Ray Gallegos already had one foot out the door, and he was only one call home away from leaving Nebraska for good and never looking back.
Coming off of dismal freshman season in 2009-10 where the Huskers went just 15-18 overall and finished dead last in the Big 12 Conference at 2-14, Gallegos just wasn't enjoying life in Lincoln. Though he was seeing decent playing time for a first-year player with 30 appearances and three starts, the Salt Lake City, Utah, native just didn't feel like he fit in with his new surroundings.
The 6-foot-2 shooting guard had already narrowed down his list to two potential transfer destinations in Utah State or Weber State, and it was really just a matter of time before he packed his bags and headed back to Utah. Until he made that one last call home, that is.
"I was having a conversation with my mom and my sisters about that, and my mom was just telling me if I came back home, it would just be kind of the same thing but more of a distraction, so you might as well just stay out there," Gallegos said. "It's only four or five years of your life that you have to be out here, so just gut it out. Thank God I listened to her."
So he adhered to his mother's advice and returned to Nebraska for his sophomore season, and things started to look up for the Huskers. After going 19-13 and 7-9 in league play, NU nearly made a NCAA Tournament push before a late-season skid had them end up in the NIT. Gallegos then decided to redshirt the 2011-12 season to build up his strength and improve his ball handling, and he watched from the bench as his team struggled back to another last-place finish in the new Big Ten Conference.
If Gallegos had any regrets about his decision to stay in Lincoln, they were quickly erased when Tim Miles rolled into town to replace the coach who had recruited him, Doc Sadler. Suddenly, Gallegos vaulted to the forefront of Nebraska's rotation and ended up leading the Big Ten in minutes played (37.5 per game) and 3-pointers made per game (2.5) in his first full season as a starter. He was especially valuable down the stretch with Miles at times using a rotation of just five or six players, as he sat a total of just 26 minutes in 18 Big Ten games.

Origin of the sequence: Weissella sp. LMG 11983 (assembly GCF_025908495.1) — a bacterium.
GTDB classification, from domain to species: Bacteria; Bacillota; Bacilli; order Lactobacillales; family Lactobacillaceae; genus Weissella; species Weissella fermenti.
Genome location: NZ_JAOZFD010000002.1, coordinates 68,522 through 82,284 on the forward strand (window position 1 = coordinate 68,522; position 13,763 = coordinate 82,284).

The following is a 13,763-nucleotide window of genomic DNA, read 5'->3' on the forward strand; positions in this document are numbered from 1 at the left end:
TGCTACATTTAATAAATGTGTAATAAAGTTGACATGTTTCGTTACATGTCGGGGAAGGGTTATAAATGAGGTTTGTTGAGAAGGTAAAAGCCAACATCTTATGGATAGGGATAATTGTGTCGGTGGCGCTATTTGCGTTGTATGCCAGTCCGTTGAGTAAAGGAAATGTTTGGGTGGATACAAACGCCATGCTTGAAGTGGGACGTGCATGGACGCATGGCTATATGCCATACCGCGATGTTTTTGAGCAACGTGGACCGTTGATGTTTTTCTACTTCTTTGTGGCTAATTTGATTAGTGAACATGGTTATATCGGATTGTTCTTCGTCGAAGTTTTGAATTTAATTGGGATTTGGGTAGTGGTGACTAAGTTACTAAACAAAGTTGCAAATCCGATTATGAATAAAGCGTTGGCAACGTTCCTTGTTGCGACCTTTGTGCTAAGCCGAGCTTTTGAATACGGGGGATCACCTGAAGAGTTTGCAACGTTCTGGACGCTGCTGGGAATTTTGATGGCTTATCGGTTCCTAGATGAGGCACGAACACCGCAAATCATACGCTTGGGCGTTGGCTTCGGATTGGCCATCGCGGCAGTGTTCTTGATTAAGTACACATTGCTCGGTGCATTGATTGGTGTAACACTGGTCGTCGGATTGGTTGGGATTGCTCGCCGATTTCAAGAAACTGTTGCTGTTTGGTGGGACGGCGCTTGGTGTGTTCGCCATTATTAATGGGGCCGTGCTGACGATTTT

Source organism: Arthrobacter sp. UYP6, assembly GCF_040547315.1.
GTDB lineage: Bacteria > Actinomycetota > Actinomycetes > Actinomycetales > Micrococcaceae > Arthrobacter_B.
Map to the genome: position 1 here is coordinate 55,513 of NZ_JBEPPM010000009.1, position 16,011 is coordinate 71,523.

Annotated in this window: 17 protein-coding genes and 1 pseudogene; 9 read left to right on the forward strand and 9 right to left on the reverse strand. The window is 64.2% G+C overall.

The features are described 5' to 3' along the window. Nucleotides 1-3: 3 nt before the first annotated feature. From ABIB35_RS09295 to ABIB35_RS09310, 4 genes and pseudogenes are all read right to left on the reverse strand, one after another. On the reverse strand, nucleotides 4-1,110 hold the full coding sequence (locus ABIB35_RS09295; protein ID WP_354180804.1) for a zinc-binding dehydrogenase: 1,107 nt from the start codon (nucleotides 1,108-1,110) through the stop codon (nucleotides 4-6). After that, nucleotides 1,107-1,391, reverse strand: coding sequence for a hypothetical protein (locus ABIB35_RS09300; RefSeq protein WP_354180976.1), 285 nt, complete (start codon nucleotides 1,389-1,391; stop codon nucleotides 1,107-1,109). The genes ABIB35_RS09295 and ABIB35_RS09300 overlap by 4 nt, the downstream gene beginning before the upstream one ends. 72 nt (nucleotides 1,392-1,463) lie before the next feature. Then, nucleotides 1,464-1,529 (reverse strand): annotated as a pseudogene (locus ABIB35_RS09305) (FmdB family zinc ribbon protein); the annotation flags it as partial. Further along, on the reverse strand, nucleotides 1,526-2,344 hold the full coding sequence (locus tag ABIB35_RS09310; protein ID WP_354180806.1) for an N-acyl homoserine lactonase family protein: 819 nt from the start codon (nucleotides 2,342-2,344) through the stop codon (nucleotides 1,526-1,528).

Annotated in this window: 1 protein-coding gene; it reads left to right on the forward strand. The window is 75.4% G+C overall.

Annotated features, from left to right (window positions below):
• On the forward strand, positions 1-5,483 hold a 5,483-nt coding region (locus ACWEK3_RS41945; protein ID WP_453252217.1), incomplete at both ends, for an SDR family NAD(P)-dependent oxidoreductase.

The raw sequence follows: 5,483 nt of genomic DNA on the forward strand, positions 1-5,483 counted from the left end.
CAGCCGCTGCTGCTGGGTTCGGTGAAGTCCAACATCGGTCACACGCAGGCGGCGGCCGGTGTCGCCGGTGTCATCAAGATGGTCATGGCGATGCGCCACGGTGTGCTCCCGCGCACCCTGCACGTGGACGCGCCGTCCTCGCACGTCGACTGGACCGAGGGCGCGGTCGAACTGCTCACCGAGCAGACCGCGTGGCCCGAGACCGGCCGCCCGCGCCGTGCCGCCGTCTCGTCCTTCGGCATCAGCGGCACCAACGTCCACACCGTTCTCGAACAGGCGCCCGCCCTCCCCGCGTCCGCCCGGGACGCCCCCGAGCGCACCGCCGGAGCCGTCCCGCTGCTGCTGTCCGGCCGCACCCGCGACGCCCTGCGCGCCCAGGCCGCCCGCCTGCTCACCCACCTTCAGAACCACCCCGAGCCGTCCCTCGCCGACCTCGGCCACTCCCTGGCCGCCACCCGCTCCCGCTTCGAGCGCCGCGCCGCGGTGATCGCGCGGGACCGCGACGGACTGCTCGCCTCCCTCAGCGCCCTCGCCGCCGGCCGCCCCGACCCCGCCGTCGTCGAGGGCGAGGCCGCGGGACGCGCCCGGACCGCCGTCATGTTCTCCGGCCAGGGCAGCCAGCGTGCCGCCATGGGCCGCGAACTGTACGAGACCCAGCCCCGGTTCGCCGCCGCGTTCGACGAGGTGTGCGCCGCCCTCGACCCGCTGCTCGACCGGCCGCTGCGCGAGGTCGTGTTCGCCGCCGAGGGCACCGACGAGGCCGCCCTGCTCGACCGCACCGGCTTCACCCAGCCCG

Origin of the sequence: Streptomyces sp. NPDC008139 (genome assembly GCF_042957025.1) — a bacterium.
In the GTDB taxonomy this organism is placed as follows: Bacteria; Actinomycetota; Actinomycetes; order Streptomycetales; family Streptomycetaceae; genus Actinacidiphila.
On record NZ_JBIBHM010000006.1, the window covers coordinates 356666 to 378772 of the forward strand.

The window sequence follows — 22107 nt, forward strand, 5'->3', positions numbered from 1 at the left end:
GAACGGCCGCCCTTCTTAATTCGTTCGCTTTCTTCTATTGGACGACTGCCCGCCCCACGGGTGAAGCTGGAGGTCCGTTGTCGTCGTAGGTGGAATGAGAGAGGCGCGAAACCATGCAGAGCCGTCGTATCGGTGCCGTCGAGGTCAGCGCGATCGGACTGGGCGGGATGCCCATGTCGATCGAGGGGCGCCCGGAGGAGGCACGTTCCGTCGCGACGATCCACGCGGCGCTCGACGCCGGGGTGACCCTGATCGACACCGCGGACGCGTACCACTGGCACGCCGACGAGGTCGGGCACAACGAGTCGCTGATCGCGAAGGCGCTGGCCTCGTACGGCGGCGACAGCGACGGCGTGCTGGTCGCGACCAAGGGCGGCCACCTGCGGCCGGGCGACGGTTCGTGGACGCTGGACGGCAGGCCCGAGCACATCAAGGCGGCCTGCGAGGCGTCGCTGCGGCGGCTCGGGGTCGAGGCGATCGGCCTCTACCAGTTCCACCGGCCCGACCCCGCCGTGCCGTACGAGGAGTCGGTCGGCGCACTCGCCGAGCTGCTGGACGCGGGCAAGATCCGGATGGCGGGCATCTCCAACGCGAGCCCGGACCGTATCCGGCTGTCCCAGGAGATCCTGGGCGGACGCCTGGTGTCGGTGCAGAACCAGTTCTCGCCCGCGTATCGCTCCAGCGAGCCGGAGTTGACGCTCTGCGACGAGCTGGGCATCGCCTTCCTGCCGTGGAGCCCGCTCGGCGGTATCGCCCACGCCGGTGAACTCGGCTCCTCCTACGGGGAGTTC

The lone scholarship senior coming into this season, Gallegos was voted one of three captains by his teammates and he was really the only proven entity returning on the Huskers' roster. It looked like this would be Gallegos's team, but that quickly changed before the season even tipped off, as he was suspended the first two games of the year for what Miles only called "behavioral reasons". After returning to the starting lineup for the next 17 games, Gallegos was moved to one of the first players off the bench.
Rather than view the demotion as an insult and allow frustration to get the best of him, Gallegos took his situation in stride and decided to make the best of things. Now, the Huskers are on the brink of their first NCAA Tournament berth in 15 years.
"We've been winning," Gallegos said. "I'm about winning. I'm not trying to be selfish or trying to worry about starting or coming off the bench. As long we're being successful, I'll play the role I have to."
Miles said he's been nothing short of impressed with the way Gallegos has handled himself through what has been, at least on the individual level, a disappointing senior season. Though his numbers are way down from a year ago (7.0 ppg, 47 3-pointers), Gallegos has stepped up in other ways to help his team be one win away from clinching the No. 4 seed and a first-round bye in the Big Ten Tournament.
"Ray's been through it," Miles said. "Now to see him finish and at least knowing we have some sort of postseason ahead of us is pretty cool stuff. That's a nice a building block and something he can be proud of forever. Here's a guy that went from playing the most minutes in the league last year to accepting whatever role we put him in, and I just can't say enough about Ray."
It's been a long and interesting journey for Gallegos during his time as a Husker, and while things got bad enough four years ago that he seriously considered leaving, his decision to stay is paying off in a big way right now.
"It's grown a lot," Gallegos said of Nebraska's program over the past five years. "Coming from playing with Doc and finishing last in the conference multiple years, and then finally having some success, it's been really different. A lot of people are taking notice of it, and everybody is treating you different. It's definitely a good feeling… I'm just thankful we're having the type of season we're having and thankful for my teammates for putting us in this type of position."